When Lydia and Aidan packed their belongings and moved with their young daughter to Botton Village last year, they left behind everything that went with living and working in London – including their payslips. In making that choice, they followed in the footsteps of many others for whom Camphill has never been a job with a wage attached, but a shared and joyous way of life. For them it simply felt the right thing to do.
An inspiring challenge
‘To live and work with people with learning disabilities, and volunteer yourself unconditionally – on the face of it, it seems very challenging’, says Aidan. ‘But for me that is one of the most inspiring aspects of Camphill. ‘I think that because it’s an inherently brave thing to do, to give up your security, it creates a natural sense of trust with your fellow co-workers. Everyone has made the same choice and commitment. ‘People are just more trusting and open. Everybody has more time for each other. There is more of everything – except money.
‘It just feels a very human way to live. When you begin to experience it, you can even start to think it’s possibly the only way to live.’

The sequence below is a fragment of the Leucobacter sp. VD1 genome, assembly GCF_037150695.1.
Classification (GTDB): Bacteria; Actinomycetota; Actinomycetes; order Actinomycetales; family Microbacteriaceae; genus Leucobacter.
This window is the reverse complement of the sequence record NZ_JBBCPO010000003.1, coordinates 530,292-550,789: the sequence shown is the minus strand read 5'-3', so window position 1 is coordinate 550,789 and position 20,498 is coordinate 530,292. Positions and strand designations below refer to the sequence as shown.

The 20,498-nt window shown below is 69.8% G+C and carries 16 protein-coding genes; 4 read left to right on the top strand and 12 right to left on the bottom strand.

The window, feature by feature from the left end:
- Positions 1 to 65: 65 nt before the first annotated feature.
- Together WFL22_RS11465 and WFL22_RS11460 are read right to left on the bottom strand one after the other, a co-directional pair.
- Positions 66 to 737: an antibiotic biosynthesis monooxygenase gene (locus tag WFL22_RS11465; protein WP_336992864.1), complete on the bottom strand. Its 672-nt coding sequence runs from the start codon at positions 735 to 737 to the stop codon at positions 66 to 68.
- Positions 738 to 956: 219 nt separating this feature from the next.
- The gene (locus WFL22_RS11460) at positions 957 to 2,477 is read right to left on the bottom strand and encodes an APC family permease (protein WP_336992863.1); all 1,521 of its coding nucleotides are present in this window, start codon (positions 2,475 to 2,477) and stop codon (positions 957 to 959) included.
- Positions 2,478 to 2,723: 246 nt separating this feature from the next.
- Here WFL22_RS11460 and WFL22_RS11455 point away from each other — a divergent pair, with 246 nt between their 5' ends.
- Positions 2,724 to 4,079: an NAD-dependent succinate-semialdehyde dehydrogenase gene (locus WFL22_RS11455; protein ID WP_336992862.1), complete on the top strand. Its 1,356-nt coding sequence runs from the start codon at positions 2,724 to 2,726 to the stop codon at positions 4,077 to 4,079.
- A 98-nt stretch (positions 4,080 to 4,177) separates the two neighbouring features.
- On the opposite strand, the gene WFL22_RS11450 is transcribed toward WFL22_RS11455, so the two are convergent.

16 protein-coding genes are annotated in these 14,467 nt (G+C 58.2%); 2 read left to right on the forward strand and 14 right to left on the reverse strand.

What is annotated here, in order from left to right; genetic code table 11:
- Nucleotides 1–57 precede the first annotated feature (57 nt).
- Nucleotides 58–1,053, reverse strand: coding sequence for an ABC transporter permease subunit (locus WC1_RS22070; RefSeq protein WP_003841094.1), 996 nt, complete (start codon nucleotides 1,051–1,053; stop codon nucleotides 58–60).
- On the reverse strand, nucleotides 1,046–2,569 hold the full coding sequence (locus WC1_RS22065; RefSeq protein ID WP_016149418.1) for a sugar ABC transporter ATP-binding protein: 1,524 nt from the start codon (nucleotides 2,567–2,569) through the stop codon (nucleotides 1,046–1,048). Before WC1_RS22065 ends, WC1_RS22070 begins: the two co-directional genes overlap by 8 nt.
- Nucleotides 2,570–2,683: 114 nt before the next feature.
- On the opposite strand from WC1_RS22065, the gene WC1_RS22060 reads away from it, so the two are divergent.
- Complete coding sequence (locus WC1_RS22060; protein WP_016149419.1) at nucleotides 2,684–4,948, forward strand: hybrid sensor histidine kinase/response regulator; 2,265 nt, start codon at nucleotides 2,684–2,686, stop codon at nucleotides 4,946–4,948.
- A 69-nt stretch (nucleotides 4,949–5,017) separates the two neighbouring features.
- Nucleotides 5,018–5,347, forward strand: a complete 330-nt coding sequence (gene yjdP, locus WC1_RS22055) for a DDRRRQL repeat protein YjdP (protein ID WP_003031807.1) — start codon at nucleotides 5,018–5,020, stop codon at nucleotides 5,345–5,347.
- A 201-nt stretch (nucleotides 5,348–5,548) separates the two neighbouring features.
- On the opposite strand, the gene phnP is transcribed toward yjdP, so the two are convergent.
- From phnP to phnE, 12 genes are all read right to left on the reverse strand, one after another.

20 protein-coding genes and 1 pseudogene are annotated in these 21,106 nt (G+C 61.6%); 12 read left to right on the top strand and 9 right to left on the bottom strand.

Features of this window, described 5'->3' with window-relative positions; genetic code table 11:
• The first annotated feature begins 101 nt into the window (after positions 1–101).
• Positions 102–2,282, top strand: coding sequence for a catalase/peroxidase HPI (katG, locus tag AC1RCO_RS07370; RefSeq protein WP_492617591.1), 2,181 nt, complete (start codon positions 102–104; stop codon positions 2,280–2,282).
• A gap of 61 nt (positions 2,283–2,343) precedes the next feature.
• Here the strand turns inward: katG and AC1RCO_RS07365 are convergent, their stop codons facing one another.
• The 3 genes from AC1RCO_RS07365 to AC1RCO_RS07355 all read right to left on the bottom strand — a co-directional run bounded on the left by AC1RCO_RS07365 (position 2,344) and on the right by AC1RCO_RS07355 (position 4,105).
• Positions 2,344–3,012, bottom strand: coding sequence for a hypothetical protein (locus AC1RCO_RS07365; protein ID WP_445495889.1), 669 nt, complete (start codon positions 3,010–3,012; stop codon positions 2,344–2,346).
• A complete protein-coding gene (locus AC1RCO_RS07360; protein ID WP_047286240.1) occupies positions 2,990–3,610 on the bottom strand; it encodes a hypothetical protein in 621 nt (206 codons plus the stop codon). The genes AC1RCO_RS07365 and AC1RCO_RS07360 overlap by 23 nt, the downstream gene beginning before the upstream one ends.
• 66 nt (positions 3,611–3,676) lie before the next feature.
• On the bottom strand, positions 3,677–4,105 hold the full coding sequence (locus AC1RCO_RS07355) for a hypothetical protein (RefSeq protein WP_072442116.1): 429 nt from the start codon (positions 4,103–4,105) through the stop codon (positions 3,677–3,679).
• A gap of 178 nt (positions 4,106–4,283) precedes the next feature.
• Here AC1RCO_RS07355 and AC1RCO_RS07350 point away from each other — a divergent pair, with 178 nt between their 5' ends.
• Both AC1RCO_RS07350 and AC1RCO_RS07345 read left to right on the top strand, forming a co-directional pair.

Supporting each other
While Aidan has been getting to grips with being part of Botton’s forestry team, Lydia has been making the transition from life as a busy mum and teacher to her new role as a Camphill ‘housemother’. She’s responsible for an extended family-style household which includes four adults with special needs. ‘For me, some of the things about running such a large household have been natural. And everyone has been supportive,’ she says. ‘But actually, the residents themselves have been the biggest help. They know the rhythm of the days, the weeks and the year.’
She and Aidan have also had training to support them in caring for people with disabilities, and in the Camphill approach. ‘We first visited Botton last Easter, and it was so beautiful’, says Lydia. ‘I’m really looking forward to celebrating our first Easter here, with all that it involves. That, and the weather improving!’